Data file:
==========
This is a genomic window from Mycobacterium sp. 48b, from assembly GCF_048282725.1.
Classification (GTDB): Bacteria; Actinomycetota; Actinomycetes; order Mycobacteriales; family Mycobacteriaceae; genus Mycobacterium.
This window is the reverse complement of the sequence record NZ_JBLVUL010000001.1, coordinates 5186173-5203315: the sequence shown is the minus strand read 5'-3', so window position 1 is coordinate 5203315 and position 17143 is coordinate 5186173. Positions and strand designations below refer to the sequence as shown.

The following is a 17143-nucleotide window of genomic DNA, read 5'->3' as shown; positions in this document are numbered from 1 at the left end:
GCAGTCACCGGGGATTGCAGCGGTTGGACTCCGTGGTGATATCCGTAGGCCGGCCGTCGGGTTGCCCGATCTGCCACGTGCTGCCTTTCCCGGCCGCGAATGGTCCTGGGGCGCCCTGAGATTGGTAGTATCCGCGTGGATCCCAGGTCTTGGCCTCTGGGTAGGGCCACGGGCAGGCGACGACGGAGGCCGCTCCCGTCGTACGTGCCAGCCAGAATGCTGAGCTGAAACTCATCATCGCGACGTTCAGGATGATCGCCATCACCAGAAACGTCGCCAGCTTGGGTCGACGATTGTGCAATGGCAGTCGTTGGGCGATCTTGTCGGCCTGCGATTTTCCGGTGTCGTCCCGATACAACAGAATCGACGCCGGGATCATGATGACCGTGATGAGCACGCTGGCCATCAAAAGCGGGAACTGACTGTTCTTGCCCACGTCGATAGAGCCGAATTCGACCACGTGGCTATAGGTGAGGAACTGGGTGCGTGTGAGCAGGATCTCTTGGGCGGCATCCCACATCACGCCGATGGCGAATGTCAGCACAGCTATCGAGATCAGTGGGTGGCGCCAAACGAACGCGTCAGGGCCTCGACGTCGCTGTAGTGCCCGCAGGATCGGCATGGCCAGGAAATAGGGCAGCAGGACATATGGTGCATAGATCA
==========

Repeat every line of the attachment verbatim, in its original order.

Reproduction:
This is a genomic window from Mycobacterium sp. 48b, from assembly GCF_048282725.1.
Classification (GTDB): Bacteria; Actinomycetota; Actinomycetes; order Mycobacteriales; family Mycobacteriaceae; genus Mycobacterium.
This window is the reverse complement of the sequence record NZ_JBLVUL010000001.1, coordinates 5186173-5203315: the sequence shown is the minus strand read 5'-3', so window position 1 is coordinate 5203315 and position 17143 is coordinate 5186173. Positions and strand designations below refer to the sequence as shown.

The following is a 17143-nucleotide window of genomic DNA, read 5'->3' as shown; positions in this document are numbered from 1 at the left end:
GCAGTCACCGGGGATTGCAGCGGTTGGACTCCGTGGTGATATCCGTAGGCCGGCCGTCGGGTTGCCCGATCTGCCACGTGCTGCCTTTCCCGGCCGCGAATGGTCCTGGGGCGCCCTGAGATTGGTAGTATCCGCGTGGATCCCAGGTCTTGGCCTCTGGGTAGGGCCACGGGCAGGCGACGACGGAGGCCGCTCCCGTCGTACGTGCCAGCCAGAATGCTGAGCTGAAACTCATCATCGCGACGTTCAGGATGATCGCCATCACCAGAAACGTCGCCAGCTTGGGTCGACGATTGTGCAATGGCAGTCGTTGGGCGATCTTGTCGGCCTGCGATTTTCCGGTGTCGTCCCGATACAACAGAATCGACGCCGGGATCATGATGACCGTGATGAGCACGCTGGCCATCAAAAGCGGGAACTGACTGTTCTTGCCCACGTCGATAGAGCCGAATTCGACCACGTGGCTATAGGTGAGGAACTGGGTGCGTGTGAGCAGGATCTCTTGGGCGGCATCCCACATCACGCCGATGGCGAATGTCAGCACAGCTATCGAGATCAGTGGGTGGCGCCAAACGAACGCGTCAGGGCCTCGACGTCGCTGTAGTGCCCGCAGGATCGGCATGGCCAGGAAATAGGGCAGCAGGACATATGGTGCATAGATCA